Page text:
The Pistons plan to sign John Lucas III to a 10-day deal, according to Marc Stein of ESPN.com (on Twitter). Lucas is being brought aboard to help fill the void created by the loss of star guard Brandon Jennings.
Lucas, a seven-year NBA vet, called off a scheduled workout with the Lakers back in November to sign with a Chinese team, the Fujian Sturgeons. That somewhat surprising decision capped what proved to be a very weird offseason for the 32-year-old guard. The Jazz had him under contract for a non-guaranteed $1.6MM at the beginning of the offseason, but they traded him to the Cavs in July. Cleveland flipped him two months later to the Celtics, who promptly waived him. The Wizards picked him up in late October, presumably with an eye on keeping him for the start of the regular season, but Washington put him back on waivers before opening night.
Now, Lucas is on his way back to the Association, this time to help give Detroit backcourt depth in the wake of Jennings’ torn Achilles. Jennings was averaging 19.8 points and 7.0 assists since the departure of Josh Smith and helped lead the club to a 12-4 record in that time period.
The Pistons had their eye on Heat guard Norris Cole as a possible backcourt addition, but it’s not clear if they’ll continue to pursue him via trade.
2:03pm: Thomas won’t be offered another 10-day deal, according to Wojnarowski.
1:35pm: The Grizzlies will sign forward JaMychal Green to a 10-day contract, league sources tell Adrian Wojnarowski of Yahoo Sports (on Twitter). Green, 24, recently completed a 10-day contract with the Spurs.
Green averaged 2.0 points and 1.5 rebounds in five appearances with the Spurs. While he didn’t get tons of playing time to show what he could do, he garnered interest as a possible 10-day signee from multiple teams, including the Grizzlies.
The power forward spent the preseason with the Spurs and was with San Antonio’s D-League affiliate in between stints with the big club. The Knicks, Bulls, Bucks, and Blazers also reportedly had him on their radar for a 10-day deal.
As our roster counts show, Memphis has a spot open on its 15-man roster thanks to the expiration of Tyrus Thomas‘ 10-day deal.
Rockets coach Kevin McHale didn’t talk to anyone about Josh Smith before the forward arrived in Houston, writes Gary Washburn of The Boston Globe. Smith came to Houston with a questionable reputation after being waived by the Pistons December 22nd, but the coach said that didn’t influence any of his decisions. “The minute I start talking to him, I form my own opinion,” McHale said. “I don’t listen to anybody else. I never have. I’m friends with a lot of people that people don’t like. I deal with people how they deal with me. If he had a problem with anybody else, it didn’t bother me. He’s been great here.”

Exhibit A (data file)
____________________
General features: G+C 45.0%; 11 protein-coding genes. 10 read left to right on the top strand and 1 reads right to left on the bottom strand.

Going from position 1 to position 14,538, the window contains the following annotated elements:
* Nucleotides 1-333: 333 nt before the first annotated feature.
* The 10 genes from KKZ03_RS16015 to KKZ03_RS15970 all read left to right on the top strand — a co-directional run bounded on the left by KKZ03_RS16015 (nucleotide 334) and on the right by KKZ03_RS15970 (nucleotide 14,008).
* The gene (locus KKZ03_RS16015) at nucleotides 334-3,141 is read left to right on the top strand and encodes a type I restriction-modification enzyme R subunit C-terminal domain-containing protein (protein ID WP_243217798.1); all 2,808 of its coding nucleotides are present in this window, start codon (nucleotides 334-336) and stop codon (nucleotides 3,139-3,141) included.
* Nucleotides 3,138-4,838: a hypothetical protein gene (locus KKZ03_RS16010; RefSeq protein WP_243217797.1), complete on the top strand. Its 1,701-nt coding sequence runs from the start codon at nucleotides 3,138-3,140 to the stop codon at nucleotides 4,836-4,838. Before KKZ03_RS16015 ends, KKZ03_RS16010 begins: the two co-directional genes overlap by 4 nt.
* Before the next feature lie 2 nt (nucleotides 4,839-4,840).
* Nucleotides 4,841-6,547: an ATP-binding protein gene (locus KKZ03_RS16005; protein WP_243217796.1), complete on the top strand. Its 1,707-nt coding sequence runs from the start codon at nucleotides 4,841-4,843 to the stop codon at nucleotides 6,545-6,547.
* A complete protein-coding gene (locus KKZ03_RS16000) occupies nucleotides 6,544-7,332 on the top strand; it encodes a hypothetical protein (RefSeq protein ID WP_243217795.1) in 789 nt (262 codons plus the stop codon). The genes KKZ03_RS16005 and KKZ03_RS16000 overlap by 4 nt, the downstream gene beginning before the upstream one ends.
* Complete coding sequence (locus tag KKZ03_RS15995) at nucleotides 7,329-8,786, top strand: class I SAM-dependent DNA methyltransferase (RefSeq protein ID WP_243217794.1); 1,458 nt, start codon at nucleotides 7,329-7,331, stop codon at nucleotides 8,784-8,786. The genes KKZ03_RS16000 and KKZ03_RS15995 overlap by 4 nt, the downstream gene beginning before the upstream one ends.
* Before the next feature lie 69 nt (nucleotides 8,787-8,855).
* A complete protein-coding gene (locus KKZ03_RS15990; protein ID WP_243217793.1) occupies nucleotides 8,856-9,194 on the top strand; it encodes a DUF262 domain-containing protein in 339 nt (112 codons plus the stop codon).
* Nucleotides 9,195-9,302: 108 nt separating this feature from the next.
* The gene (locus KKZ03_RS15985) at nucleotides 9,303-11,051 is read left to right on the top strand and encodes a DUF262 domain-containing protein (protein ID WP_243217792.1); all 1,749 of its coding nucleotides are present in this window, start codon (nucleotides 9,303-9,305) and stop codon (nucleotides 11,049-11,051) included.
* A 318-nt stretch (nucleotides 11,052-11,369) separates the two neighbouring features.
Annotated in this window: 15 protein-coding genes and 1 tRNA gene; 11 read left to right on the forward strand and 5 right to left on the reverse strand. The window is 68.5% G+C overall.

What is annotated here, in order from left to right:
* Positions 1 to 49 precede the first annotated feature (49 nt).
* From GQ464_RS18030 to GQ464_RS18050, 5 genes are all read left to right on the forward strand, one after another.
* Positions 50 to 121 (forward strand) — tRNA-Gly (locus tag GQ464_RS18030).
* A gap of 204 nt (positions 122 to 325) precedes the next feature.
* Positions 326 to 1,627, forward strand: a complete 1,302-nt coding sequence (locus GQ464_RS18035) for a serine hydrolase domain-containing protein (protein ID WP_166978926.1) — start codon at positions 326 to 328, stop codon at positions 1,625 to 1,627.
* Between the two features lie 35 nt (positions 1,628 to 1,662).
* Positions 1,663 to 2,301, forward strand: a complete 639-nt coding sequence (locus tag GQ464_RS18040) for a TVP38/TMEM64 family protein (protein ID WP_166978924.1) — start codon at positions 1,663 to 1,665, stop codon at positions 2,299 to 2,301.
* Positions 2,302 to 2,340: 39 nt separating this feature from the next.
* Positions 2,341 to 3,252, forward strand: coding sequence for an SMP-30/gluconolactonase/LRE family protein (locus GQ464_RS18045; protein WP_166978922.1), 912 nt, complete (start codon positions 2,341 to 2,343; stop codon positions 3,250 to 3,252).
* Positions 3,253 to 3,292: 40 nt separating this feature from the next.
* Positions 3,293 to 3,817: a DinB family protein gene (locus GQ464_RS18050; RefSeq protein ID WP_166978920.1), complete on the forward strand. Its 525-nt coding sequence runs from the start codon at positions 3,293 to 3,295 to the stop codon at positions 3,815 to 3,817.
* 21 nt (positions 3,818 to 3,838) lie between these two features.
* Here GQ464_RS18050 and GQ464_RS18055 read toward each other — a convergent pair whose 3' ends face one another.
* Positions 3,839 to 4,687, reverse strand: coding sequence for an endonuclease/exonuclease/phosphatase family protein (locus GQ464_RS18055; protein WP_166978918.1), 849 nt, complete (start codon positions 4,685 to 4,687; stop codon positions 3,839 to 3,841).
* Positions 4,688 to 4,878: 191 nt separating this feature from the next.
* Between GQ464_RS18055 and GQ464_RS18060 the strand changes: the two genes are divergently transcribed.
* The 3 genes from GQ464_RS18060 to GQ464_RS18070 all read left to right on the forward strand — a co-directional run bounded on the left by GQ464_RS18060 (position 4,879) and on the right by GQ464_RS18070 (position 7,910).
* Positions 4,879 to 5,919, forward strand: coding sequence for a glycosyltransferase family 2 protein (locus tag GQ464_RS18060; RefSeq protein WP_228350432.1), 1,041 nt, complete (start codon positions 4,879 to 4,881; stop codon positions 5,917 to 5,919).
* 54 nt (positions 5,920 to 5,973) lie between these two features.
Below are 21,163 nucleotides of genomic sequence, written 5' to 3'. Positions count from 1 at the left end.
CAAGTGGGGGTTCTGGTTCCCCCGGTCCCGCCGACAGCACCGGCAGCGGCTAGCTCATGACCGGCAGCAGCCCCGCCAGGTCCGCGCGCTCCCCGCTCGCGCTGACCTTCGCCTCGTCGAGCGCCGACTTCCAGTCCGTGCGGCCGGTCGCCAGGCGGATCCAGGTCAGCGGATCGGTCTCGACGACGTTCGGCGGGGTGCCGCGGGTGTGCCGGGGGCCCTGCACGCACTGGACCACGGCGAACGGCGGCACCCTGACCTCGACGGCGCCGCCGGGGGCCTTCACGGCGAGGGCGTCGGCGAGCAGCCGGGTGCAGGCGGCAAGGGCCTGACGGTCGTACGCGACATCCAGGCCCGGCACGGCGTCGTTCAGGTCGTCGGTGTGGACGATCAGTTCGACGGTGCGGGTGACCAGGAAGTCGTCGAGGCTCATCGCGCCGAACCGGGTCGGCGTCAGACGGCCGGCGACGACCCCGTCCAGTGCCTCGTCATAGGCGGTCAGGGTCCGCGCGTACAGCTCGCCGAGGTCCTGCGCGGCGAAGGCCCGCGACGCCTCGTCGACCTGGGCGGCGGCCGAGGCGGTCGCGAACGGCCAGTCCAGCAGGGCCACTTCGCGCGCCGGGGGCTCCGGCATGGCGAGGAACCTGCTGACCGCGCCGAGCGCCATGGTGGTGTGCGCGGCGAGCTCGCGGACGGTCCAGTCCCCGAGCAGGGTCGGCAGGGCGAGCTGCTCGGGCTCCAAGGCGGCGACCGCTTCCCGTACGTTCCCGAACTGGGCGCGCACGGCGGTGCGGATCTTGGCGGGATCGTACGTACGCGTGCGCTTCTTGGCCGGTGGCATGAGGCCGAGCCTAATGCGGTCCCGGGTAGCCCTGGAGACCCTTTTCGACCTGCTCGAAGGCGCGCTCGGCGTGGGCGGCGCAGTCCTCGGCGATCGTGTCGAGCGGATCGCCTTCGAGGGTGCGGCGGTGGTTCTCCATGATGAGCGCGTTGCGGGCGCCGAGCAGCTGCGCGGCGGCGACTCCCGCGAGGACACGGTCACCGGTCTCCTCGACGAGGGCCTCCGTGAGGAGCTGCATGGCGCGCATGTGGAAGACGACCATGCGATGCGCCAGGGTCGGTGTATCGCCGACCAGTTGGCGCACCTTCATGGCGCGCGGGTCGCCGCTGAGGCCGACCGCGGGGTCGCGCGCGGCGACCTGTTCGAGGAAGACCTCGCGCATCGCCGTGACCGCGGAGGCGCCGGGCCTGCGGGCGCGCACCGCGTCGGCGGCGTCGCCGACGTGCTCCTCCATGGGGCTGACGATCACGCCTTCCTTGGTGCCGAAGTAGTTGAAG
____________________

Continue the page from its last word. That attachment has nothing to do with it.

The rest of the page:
There’s other news from Houston:
- Smith returned to Detroit Saturday night, and Jonathan Feigen of The Houston Chronicle reports that the crowd loudly expressed its displeasure. Pistons fans booed Smith the first time he stood up to come into the game and every time he touched the ball. Smith, who spent less than a season and a half in Detroit, said he wasn’t bothered by the hostile reception. “It wasn’t emotional to me because I haven’t been here long enough to feel any kind of weight,” he said. “The booing didn’t affect me.”
- Smith has settled into a reserve role in Houston, but Pistons coach Stan Van Gundy tells Feigen for a separate piece that he never considered using Smith off the bench before making the decision to waive him. “He’s in a totally different situation, with a totally different team, in a totally different role,” Van Gundy said. “People around him are not even similar. Possibly, we could have done that. I just don’t know. How he would have played here probably would not have changed a lot. He just would have been coming off the bench.”
- The Rockets have recalled guard Nick Johnson from their D-League affiliate in Rio Grande Valley, the team announced. Johnson, the 42nd pick in last year’s NBA draft, appeared in three games for the Vipers, averaging 21.7 points, 3.3 assists and 1.3 steals per contest. He has seen limited playing time in Houston, averaging 3.2 points in 17 games.